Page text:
Senate Republicans remain the ultimate roadblock to enacting a roughly $2 trillion deal being negotiated by Pelosi and Mnuchin. McConnell has made no promises on when the Senate might take up any compromise agreement, and some senior GOP lawmakers expressed skepticism whether the chamber would vote on one even after the election.
Funding for state and local governments, a key issue dividing Democrats and Republicans going back to the summer, was singled out by both sides as a remaining stumbling block. Trump and his allies have characterized large-scale aid to local authorities as an effort to bail out poorly run, Democratic states. Read more from Erik Wasson and Billy House.
Elections & Politics
Biden, Trump Face Off in Final Debate: Trump and Democrat Joe Biden will square off for 90 minutes in their final debate tonight, but the biggest risk for each candidate comes more from their own weaknesses and less from each other. In one of the last potential turning points of the 2020 election, both men will seek to improve their performances at 9 p.m. Washington time in what political consultants from both parties say was a disastrous first meeting.
Trump faces the bigger challenge, as he will need to tamp down his aggressive posture from the first encounter, which cost him some support, and make the case for a second term, a line of argument he has struggled with in the past. Biden, who is ahead by nearly 8 percentage points in the RealClearPolitics average of polls, has the simpler task of avoiding any debate-defining gaffes that change the status quo. And he needs to minimize reactions to Trump’s provocations.
The debate, at Belmont University in Nashville, will have one twist after Trump talked over Biden repeatedly during the last face-off, in Cleveland. Moderators will now mute each candidate while the other gives his initial two-minute response on each topic. It is unclear if that helps Biden, who struggled to get out his message when Trump interrupted him, or Trump, who could play up the appearance of being silenced. Read more from Ryan Teague Beckwith.
U.S. Accuses Iran, Russia of Election Interference: The top U.S. spy chief accused Iran of making its most direct efforts to interfere in the closing days of the presidential election, saying the Islamic Republic faked a series of intimidating messages to Democratic voters. John Ratcliffe, the director of national intelligence, said both Iran and Russia had obtained voter registration information and that Tehran was already using it to send threatening emails. The spy chief — a loyal ally of Trump — didn’t provide details of what Russia may have been up to, but said the Iranian effort was meant to undermine Trump, without explaining how he reached that conclusion. Last night’s hastily arranged announcement by Ratcliffe and FBI Director Christopher Wray drew bipartisan warnings against foreign interference and added to the turbulence in Americans politics less than two weeks before the Nov. 3 presidential election.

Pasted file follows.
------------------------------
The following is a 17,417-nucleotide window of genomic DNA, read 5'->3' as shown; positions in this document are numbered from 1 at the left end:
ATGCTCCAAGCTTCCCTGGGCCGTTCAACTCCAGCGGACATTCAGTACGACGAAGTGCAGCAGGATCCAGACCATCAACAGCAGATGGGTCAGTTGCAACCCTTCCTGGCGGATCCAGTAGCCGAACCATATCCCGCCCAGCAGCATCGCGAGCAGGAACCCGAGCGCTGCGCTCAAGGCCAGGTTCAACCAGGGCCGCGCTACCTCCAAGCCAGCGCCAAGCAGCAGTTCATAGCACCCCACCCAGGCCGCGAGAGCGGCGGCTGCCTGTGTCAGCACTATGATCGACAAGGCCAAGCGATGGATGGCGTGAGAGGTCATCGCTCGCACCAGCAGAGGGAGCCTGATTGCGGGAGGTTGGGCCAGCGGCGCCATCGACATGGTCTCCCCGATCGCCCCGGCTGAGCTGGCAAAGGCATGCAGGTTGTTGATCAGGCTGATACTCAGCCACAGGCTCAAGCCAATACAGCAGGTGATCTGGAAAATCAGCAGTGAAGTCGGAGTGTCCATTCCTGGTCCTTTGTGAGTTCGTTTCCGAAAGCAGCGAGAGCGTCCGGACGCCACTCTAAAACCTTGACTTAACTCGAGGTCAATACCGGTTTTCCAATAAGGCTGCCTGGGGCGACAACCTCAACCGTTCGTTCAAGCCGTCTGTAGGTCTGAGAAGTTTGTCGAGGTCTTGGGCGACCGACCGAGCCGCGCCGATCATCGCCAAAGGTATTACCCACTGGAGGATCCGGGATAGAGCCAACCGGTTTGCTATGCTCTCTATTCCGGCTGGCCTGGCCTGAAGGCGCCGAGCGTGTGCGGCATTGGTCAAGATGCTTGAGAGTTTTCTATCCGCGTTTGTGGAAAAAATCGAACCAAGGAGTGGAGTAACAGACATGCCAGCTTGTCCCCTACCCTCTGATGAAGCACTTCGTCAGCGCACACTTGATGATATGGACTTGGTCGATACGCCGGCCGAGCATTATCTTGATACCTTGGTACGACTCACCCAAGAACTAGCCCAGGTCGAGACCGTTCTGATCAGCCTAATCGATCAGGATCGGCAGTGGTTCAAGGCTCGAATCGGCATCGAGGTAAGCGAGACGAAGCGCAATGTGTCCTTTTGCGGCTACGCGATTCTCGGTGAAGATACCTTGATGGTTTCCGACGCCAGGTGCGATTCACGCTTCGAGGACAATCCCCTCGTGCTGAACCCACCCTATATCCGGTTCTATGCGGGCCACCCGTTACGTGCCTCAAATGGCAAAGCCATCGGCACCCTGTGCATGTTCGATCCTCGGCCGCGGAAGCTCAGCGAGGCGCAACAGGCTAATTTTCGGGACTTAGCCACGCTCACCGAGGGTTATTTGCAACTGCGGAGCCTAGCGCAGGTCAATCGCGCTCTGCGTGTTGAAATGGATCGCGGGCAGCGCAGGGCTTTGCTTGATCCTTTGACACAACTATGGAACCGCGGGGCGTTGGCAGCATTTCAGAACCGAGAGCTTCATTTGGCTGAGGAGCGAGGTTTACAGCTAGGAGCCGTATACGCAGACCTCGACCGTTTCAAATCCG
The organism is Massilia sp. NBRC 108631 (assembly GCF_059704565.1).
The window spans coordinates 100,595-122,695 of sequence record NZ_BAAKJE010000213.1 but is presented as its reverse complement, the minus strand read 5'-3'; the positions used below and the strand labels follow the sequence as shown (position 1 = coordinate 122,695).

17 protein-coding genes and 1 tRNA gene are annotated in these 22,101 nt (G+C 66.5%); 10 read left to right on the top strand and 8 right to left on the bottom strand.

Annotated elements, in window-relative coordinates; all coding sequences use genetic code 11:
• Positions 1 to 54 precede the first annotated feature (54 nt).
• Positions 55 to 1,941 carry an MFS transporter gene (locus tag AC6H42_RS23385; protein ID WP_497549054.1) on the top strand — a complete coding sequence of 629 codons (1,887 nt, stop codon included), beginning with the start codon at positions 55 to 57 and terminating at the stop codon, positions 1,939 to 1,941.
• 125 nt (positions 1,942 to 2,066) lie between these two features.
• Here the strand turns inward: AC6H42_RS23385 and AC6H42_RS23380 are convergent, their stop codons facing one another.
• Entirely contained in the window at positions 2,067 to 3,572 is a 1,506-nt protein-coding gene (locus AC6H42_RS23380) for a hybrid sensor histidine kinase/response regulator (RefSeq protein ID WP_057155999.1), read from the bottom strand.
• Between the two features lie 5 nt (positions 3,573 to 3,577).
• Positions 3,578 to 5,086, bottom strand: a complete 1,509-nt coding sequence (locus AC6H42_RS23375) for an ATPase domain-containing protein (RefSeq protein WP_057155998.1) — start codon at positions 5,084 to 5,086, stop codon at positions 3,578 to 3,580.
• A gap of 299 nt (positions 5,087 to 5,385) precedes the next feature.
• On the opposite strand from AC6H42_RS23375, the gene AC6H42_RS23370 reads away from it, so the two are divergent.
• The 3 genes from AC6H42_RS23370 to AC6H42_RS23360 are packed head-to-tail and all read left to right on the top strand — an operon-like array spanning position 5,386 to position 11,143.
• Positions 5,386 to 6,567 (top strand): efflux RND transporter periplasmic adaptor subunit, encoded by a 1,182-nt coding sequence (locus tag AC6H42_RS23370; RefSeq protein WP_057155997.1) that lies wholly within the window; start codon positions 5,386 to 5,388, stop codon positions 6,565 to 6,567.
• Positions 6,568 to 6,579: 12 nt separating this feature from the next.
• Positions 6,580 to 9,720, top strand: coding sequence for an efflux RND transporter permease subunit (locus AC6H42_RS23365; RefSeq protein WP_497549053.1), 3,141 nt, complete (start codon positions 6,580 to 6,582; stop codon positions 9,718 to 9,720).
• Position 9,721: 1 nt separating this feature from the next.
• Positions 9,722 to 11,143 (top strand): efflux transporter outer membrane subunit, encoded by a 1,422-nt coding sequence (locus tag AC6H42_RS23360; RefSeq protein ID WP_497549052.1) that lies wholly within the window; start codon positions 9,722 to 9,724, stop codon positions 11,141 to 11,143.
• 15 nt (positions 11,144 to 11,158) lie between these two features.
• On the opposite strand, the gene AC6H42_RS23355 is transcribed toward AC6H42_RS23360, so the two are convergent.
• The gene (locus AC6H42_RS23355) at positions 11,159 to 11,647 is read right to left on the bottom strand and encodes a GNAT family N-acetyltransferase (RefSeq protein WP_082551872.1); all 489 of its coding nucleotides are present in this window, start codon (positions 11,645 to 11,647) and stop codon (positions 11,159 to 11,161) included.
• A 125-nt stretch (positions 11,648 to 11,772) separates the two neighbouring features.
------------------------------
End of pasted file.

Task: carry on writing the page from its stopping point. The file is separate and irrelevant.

“We cannot allow voter intimidation or interference efforts, either foreign or domestic, to silence voters’ voices and take away that right,” Pelosi said in a joint statement with House Intelligence Chairman Adam Schiff (D-Calif.). Read more from Chris Strohm.
Michigan GOP Scores Win on Voter Transportation: Michigan Republicans scored an appeals court victory in their effort to enforce an election law in the swing state that makes it a crime to pay for transportation of voters to the polls unless they’re physically unable to walk there. The Michigan appeals court said there are other ways to transport voters without violating state law, such as driving them for free. Read more from Erik Larson.
Supreme Court Stops Curbside Voting in Alabama: A divided U.S. Supreme Court blocked the use of curbside voting in Alabama, reinstating a ban imposed by the state’s Republican secretary of state. A federal trial judge had ordered the prohibition lifted so that counties could use curbside voting to protect against the spread of the coronavirus. The judge said the ban, challenged by voters and advocacy groups, violated a federal disabilities law. Read more from Greg Stohr.
BGOV OnPoint: 2020 Early Voting Surges, Campaign Cash Flows